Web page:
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America must halt the frightening rise of white nationalism

Donald Trump answers questions from reporters after

Donald Trump answers questions from reporters after an Aug. 29, 2015, speech in Nashville, Tenn. Dan Janison suggests Trump's love-hate relationship with the media is a ploy to avoid answering difficult questions. Credit: AP / Mark Humphrey

The images, the words and the tone are frightening — and familiar.

“Hail Trump! Hail our people! Hail victory!”

The words came from Richard Spencer during a day-long conference of his National Policy Institute on Saturday in Washington. Some attendees responded with arms outstretched in a Nazi salute.

This is a part of our country that had stayed in basements and behind closed doors, mostly hidden from view, dismissed as a fringe movement with few backers and no power. On Saturday, it was loud and out in the open in the federal office building named for Ronald Reagan, about a mile from the White House, for all to see and hear.

Whether you call it white nationalism, white supremacy or the alt-right doesn’t matter. This is a movement of hate, of horrifying racism, bigotry and anti-Semitism, of ugly rhetoric that has morphed into destructive behavior. It has emerged from the shadows, emboldened by the election of Donald Trump. With that comes an unleashed strength we must meet head-on, before it becomes a force more difficult to stop.

Just read Spencer’s words, captured on video by The Atlantic.

“America was, until this past generation, a white country designed for ourselves and our posterity,” Spencer, a leader of the alt-right, told a crowd of hundreds. “It is our creation, it is our inheritance and it belongs to us.”

Spencer said white Americans have a choice to “conquer or die.”

Read that again.

Then, consider what has happened across the country. In Brooklyn, swastikas and “Go Trump” messages were painted on a playground. In Queens, a man caught on video went on a racist rant against a cabdriver from Morocco, saying, “Trump is president . . . you can kiss your . . . visa goodbye.” At the University of Pennsylvania, Trump’s alma mater, black students were added to a racist group-texting account, started by a student in Oklahoma, that featured a “daily lynching” calendar event and references to the president-elect.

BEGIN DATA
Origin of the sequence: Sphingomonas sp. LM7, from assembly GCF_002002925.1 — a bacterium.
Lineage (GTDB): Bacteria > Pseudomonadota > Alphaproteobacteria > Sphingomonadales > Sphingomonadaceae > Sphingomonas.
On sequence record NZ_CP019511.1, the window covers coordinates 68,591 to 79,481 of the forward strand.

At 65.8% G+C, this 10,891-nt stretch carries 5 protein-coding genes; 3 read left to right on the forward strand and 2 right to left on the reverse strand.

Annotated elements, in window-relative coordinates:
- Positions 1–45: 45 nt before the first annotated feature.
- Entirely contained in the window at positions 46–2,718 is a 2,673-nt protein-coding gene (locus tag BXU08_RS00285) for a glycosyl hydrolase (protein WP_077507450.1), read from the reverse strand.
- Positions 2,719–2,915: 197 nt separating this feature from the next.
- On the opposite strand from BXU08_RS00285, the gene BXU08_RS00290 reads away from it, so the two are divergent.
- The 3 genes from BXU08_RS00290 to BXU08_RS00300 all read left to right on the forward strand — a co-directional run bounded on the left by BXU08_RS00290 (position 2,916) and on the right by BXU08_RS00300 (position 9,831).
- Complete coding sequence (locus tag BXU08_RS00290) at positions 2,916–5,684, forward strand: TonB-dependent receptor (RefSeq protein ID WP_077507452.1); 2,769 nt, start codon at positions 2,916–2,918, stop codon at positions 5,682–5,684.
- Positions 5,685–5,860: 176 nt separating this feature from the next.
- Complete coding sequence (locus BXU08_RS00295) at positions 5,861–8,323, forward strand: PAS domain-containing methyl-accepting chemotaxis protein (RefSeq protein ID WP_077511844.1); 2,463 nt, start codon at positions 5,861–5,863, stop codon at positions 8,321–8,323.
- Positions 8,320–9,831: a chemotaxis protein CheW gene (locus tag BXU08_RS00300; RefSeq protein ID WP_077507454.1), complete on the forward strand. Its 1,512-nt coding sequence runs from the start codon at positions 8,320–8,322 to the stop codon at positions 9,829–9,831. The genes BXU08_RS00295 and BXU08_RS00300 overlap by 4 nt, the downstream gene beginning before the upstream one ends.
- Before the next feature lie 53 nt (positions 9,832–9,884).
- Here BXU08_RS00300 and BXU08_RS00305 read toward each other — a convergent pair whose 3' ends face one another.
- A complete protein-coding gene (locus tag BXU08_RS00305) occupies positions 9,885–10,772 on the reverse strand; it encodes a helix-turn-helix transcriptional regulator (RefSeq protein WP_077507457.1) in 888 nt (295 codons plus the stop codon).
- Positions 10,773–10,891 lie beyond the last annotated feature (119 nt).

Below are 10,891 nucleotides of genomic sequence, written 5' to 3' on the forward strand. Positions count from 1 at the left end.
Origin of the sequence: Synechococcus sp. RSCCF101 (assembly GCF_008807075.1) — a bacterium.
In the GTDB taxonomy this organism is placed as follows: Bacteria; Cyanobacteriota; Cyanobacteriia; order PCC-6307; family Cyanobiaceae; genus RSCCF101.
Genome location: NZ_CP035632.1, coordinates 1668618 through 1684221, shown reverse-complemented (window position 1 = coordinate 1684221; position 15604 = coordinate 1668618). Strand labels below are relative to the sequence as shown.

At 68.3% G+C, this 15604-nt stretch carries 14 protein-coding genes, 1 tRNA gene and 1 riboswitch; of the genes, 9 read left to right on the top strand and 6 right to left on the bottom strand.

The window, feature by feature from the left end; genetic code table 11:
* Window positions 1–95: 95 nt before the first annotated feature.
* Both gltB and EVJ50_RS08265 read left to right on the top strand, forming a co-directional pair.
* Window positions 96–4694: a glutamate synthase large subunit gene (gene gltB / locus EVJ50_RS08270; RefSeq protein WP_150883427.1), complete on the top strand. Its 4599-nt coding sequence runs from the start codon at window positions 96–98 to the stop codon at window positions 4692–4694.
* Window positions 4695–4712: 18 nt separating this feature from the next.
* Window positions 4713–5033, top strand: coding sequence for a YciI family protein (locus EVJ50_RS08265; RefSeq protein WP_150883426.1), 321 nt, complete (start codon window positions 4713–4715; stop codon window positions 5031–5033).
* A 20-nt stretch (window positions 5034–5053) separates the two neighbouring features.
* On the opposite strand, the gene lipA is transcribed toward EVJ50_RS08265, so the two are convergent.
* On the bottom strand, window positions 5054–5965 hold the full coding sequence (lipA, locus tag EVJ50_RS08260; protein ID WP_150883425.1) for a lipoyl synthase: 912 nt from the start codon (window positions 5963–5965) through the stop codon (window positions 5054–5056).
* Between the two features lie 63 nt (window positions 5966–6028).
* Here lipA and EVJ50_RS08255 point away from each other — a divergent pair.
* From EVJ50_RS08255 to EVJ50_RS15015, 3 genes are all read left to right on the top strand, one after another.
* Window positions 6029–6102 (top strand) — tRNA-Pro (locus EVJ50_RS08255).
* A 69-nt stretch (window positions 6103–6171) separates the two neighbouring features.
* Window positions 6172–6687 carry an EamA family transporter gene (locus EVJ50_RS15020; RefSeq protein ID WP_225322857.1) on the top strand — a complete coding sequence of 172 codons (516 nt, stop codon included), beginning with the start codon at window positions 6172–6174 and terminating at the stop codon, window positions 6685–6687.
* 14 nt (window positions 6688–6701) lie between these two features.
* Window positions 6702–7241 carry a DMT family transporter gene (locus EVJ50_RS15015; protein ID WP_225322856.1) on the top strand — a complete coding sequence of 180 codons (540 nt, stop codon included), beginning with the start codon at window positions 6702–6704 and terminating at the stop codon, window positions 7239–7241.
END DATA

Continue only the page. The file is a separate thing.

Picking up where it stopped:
It’s only a matter of time before someone gets hurt.

Trump isn’t a member of the alt-right, nor are many of his supporters. But his coarse campaign fanned the flames of hatred, allowing these groups to flourish and proudly go public. None of it will end with Trump saying “Stop it!” to a “60 Minutes” camera, nor with his brief statement Monday that he has denounced racism and “will be a leader for every American.”

Gov. Andrew M. Cuomo’s concrete response should be a national model. He drew a line against hatred and said New York will not stand for it. On Sunday, he announced plans to create a task force to investigate hate crimes, to allow the state’s human rights division to investigate bullying and harassment in public schools, and to develop a legal-defense fund for immigrants who can’t afford their own attorneys.

But we have a responsibility, too, to watch out for one another, to act against bigotry and hatred, to teach tolerance and to encourage our children to do the same.

There are no two sides to this issue. There is nothing to debate. Religious bigotry and racism cannot be tolerated. Spencer and his alt-right supporters might think this country belongs to them. Show them they are wrong. It belongs to all of us. — The editorial board


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